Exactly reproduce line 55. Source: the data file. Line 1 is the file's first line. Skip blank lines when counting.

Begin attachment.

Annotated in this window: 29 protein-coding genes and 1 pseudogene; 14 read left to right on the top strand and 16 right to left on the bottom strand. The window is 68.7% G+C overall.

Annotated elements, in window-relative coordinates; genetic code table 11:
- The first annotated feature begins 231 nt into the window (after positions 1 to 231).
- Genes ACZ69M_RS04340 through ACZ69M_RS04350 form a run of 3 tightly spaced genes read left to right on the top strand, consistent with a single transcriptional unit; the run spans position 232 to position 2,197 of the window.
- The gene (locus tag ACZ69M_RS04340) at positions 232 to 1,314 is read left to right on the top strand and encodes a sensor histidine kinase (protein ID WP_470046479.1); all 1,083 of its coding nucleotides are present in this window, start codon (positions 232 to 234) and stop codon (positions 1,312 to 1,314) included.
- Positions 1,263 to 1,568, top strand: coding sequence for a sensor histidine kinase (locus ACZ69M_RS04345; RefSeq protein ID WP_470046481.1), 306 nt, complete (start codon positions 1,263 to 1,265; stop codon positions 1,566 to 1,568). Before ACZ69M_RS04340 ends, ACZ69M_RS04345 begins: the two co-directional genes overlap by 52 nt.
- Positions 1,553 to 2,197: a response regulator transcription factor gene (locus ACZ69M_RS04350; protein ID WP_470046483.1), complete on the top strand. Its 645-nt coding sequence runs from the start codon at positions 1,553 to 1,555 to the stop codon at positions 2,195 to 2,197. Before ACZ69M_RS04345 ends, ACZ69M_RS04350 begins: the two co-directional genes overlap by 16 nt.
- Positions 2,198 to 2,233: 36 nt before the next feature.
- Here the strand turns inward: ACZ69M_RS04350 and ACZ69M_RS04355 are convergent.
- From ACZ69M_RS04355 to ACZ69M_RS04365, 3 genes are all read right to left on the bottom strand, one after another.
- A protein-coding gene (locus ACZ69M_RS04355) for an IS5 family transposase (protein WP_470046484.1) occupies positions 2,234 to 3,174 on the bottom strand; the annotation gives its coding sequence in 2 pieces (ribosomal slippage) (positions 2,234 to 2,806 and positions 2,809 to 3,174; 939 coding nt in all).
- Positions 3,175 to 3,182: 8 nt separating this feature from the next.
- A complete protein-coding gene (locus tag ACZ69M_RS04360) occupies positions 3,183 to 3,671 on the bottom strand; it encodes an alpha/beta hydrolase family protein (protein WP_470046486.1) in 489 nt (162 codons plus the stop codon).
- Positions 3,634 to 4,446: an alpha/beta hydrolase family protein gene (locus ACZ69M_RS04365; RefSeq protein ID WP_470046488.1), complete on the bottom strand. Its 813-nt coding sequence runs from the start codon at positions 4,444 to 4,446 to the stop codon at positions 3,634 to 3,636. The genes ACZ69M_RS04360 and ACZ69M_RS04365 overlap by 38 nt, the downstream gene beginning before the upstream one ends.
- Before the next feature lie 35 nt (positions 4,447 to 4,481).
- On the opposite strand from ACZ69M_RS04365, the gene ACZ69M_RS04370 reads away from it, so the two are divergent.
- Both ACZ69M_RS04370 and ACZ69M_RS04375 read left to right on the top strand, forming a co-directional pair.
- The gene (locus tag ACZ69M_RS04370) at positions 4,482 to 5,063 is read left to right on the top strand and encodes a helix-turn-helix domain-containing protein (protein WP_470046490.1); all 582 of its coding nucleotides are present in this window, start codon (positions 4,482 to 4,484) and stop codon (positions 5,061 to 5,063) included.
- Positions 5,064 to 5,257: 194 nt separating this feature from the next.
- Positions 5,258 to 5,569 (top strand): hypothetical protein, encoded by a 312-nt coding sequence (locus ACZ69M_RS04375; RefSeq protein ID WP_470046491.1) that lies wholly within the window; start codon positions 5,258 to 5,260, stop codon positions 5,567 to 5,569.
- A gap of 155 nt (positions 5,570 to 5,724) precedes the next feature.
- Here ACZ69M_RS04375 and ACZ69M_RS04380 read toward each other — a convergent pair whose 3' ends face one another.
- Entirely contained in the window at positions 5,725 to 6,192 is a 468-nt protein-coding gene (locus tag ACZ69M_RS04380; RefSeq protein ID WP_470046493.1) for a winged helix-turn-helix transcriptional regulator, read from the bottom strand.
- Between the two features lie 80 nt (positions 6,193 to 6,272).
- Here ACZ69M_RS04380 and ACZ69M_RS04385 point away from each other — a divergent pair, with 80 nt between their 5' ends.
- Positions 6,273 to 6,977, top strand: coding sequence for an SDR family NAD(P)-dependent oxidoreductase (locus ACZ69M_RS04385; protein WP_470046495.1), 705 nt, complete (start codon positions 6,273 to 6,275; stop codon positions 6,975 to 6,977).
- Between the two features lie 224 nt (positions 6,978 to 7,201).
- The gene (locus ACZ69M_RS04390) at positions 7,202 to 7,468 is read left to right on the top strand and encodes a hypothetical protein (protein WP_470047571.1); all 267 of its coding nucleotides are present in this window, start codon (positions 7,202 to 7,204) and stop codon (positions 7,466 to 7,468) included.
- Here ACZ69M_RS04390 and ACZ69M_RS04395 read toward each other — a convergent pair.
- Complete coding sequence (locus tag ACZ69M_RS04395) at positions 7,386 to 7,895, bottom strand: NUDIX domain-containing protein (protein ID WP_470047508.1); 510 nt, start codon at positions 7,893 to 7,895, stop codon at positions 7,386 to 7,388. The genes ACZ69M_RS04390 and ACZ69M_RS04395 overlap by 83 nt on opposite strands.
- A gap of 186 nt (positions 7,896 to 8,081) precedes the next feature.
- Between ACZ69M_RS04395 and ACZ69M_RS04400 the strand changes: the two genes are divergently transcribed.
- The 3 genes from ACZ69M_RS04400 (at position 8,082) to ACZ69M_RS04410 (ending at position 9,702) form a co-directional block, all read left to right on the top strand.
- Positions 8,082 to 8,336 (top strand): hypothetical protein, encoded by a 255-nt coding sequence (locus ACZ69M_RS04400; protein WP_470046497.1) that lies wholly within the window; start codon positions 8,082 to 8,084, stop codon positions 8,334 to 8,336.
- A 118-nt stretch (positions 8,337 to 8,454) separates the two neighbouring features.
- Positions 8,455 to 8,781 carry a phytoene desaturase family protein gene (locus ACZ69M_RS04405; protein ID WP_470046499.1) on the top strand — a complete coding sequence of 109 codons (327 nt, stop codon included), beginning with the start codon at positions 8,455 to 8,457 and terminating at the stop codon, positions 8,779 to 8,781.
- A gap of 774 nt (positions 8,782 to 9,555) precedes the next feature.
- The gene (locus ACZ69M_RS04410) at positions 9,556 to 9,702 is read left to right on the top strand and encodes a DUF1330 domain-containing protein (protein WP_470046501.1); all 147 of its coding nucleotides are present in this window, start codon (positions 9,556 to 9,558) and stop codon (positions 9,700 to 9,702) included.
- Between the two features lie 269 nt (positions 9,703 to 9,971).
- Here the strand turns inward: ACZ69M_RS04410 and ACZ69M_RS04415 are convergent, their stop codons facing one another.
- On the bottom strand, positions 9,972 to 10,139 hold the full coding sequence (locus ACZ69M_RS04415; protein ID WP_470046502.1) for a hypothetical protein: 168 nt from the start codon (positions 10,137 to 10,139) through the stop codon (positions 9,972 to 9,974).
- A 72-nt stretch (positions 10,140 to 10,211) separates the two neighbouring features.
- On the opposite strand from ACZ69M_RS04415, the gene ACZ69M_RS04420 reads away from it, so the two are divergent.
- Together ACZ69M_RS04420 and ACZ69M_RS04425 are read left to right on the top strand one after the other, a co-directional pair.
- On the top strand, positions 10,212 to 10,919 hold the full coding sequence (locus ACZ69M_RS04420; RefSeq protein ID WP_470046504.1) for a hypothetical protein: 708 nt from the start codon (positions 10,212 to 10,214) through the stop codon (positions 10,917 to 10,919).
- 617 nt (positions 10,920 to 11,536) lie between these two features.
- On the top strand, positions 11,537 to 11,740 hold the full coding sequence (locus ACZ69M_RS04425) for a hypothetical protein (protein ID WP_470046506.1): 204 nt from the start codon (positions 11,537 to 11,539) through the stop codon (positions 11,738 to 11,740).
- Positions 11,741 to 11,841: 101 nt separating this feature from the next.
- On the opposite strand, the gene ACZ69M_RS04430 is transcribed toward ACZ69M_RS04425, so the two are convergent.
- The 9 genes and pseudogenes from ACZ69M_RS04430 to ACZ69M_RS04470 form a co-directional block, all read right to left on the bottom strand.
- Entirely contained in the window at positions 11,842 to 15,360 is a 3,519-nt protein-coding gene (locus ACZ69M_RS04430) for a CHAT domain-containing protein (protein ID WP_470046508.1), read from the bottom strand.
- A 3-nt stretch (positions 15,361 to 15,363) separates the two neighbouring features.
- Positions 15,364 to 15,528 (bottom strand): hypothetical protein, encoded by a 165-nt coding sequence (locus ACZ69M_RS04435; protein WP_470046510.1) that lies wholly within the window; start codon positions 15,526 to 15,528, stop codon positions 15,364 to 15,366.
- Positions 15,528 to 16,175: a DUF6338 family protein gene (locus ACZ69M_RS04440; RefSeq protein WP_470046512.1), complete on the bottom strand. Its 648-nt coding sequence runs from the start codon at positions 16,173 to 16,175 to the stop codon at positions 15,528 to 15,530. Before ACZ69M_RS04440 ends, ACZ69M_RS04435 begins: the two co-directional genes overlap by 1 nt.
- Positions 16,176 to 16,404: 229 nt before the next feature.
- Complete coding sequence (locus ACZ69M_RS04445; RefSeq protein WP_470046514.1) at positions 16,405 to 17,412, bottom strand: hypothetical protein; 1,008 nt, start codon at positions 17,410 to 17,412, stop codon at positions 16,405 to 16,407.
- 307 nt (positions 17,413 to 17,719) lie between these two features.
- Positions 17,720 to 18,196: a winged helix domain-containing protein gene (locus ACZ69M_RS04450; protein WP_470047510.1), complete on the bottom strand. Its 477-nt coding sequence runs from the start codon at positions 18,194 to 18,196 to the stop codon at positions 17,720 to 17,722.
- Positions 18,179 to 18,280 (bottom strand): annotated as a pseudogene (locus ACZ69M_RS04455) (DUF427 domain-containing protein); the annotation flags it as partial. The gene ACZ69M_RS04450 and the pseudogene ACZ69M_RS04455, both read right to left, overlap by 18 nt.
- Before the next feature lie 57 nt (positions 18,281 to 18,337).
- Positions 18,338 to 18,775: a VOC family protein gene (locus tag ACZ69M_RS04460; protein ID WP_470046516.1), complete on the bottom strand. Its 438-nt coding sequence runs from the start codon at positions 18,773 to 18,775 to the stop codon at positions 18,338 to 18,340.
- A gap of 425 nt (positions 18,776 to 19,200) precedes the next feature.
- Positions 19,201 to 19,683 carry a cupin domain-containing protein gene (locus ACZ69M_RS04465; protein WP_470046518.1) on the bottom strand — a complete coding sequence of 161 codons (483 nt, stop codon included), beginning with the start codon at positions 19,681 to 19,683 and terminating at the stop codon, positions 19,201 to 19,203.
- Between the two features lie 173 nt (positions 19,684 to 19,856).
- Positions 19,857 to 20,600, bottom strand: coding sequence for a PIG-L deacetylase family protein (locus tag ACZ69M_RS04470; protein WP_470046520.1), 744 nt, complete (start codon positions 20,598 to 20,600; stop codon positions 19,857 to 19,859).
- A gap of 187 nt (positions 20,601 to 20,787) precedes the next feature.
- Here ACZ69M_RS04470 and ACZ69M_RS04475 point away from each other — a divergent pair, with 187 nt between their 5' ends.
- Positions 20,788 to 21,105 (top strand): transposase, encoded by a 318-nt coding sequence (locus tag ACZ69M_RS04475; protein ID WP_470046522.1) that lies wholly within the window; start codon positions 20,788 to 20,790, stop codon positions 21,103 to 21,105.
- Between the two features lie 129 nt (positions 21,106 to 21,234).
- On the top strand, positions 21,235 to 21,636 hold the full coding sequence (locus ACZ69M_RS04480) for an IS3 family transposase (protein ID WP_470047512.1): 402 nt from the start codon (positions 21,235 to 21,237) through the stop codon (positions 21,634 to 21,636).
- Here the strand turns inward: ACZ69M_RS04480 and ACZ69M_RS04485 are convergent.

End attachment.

- Positions 16,176 to 16,404: 229 nt before the next feature.